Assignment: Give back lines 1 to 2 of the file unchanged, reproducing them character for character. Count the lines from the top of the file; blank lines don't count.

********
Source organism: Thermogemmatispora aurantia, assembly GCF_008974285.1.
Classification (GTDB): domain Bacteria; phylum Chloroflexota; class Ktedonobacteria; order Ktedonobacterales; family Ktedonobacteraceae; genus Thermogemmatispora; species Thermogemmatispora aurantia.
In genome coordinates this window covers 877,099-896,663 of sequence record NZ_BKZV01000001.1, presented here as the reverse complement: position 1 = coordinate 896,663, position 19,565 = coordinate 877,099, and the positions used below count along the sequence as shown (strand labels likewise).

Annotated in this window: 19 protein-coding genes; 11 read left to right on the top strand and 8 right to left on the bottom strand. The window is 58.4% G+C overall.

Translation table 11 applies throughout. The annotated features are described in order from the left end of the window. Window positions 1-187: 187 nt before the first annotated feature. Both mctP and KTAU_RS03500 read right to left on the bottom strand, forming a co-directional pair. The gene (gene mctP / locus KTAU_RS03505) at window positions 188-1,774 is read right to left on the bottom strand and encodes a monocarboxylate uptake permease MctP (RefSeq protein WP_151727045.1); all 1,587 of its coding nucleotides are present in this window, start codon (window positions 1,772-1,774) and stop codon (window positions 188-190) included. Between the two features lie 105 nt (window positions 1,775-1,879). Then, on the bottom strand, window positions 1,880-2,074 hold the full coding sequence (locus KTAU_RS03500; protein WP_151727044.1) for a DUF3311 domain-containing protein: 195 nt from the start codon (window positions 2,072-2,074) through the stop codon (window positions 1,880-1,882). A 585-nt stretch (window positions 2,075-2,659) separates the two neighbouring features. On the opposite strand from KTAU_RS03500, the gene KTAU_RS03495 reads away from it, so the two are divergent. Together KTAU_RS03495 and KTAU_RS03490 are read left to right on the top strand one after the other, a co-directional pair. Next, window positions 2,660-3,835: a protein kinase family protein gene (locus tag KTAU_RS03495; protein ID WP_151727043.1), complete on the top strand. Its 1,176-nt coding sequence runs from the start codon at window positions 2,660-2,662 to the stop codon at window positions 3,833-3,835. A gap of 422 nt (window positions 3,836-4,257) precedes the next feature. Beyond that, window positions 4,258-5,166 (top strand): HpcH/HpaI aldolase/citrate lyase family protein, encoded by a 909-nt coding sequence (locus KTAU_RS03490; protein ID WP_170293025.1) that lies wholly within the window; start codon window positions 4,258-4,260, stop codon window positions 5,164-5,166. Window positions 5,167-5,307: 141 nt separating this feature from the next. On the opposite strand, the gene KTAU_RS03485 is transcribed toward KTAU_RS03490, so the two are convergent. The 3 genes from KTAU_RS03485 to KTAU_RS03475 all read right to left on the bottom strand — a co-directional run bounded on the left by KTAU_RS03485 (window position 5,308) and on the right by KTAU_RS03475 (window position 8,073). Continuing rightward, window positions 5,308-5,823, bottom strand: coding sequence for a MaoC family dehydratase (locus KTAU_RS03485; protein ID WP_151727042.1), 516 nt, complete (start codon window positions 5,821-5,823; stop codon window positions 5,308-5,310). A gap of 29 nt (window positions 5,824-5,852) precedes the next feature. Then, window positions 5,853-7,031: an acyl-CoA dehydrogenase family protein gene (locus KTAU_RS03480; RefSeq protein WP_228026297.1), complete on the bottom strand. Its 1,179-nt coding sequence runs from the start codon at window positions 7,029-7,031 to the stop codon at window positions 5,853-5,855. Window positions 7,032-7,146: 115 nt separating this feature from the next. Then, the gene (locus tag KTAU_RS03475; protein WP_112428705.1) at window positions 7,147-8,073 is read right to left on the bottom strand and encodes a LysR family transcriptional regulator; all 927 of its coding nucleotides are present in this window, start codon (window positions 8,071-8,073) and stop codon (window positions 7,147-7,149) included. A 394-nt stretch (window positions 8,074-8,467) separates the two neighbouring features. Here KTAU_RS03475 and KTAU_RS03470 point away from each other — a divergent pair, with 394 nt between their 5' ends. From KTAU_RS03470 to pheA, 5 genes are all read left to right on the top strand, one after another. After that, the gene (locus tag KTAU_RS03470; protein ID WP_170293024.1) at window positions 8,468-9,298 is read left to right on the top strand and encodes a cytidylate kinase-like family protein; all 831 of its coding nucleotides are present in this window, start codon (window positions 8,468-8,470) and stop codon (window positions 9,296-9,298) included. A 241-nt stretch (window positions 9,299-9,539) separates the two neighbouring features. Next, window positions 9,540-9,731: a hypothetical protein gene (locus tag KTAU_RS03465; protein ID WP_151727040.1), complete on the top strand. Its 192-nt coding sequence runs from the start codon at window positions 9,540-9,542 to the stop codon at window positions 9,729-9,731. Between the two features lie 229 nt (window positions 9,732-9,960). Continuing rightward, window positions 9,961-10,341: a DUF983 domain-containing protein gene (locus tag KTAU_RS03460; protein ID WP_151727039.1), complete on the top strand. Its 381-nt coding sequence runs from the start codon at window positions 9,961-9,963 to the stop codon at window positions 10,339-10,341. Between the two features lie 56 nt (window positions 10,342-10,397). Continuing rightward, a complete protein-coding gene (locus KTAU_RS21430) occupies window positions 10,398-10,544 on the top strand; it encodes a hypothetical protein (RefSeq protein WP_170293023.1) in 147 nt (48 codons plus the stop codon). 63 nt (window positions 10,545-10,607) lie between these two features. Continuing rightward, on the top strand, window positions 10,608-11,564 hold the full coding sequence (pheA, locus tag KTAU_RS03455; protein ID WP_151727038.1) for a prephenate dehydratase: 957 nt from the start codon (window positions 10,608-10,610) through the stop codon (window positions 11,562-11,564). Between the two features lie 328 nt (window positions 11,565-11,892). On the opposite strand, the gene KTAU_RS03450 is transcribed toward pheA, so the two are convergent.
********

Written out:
Source organism: Thermogemmatispora aurantia, assembly GCF_008974285.1.
Classification (GTDB): domain Bacteria; phylum Chloroflexota; class Ktedonobacteria; order Ktedonobacterales; family Ktedonobacteraceae; genus Thermogemmatispora; species Thermogemmatispora aurantia.